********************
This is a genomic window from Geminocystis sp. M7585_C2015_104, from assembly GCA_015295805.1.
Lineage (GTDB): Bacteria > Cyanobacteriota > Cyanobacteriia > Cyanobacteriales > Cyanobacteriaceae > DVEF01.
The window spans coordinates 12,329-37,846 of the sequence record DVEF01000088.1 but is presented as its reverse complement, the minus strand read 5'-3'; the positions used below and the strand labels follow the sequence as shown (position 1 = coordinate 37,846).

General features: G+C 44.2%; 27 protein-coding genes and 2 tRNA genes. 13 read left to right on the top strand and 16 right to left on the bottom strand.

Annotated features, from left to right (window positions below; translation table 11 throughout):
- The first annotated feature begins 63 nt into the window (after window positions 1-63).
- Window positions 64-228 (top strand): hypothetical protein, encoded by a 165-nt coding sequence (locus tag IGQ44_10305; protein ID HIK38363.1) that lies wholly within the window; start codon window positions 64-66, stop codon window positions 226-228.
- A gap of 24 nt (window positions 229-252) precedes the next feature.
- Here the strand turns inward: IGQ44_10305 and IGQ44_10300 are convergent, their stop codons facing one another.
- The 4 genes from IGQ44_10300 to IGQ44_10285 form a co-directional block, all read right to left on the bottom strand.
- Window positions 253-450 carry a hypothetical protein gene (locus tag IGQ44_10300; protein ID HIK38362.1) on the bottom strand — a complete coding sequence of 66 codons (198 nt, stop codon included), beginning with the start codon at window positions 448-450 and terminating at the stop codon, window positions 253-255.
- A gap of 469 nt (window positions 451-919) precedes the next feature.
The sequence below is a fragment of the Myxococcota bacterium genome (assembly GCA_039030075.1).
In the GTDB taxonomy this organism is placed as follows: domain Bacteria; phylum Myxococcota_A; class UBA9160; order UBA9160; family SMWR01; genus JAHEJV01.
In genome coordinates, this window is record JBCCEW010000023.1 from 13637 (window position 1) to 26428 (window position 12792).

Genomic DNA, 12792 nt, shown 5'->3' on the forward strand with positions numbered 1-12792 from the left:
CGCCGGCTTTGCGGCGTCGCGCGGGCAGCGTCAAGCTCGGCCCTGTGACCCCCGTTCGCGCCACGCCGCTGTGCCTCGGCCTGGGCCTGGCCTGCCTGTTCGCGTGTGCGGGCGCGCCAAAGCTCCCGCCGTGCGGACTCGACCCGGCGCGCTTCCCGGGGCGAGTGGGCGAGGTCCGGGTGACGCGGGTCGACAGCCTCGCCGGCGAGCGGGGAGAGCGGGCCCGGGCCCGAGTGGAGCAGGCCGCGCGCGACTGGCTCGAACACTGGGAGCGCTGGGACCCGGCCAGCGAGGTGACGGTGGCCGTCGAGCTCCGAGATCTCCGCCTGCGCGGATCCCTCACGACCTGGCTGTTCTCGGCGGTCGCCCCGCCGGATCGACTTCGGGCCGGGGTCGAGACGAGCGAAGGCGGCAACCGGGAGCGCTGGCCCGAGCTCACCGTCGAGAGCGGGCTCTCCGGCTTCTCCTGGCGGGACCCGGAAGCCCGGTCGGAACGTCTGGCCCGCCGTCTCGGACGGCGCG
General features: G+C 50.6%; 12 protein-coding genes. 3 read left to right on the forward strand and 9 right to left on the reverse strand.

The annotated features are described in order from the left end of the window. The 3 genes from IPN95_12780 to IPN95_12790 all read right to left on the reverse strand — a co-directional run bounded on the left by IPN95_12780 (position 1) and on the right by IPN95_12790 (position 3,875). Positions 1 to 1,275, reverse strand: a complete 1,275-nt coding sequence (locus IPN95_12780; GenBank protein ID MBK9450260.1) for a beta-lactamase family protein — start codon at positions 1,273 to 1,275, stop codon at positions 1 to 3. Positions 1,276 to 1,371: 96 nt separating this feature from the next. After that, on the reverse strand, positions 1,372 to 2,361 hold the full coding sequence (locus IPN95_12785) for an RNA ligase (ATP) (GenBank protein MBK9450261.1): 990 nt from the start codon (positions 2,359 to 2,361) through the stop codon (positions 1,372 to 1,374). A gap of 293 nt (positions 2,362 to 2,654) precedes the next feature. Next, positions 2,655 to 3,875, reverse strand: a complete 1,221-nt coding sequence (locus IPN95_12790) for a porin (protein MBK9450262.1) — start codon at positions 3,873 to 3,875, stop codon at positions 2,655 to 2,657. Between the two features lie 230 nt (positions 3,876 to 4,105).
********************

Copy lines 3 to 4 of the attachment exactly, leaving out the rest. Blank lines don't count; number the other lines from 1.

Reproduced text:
The window spans coordinates 12,329-37,846 of the sequence record DVEF01000088.1 but is presented as its reverse complement, the minus strand read 5'-3'; the positions used below and the strand labels follow the sequence as shown (position 1 = coordinate 37,846).

General features: G+C 44.2%; 27 protein-coding genes and 2 tRNA genes. 13 read left to right on the top strand and 16 right to left on the bottom strand.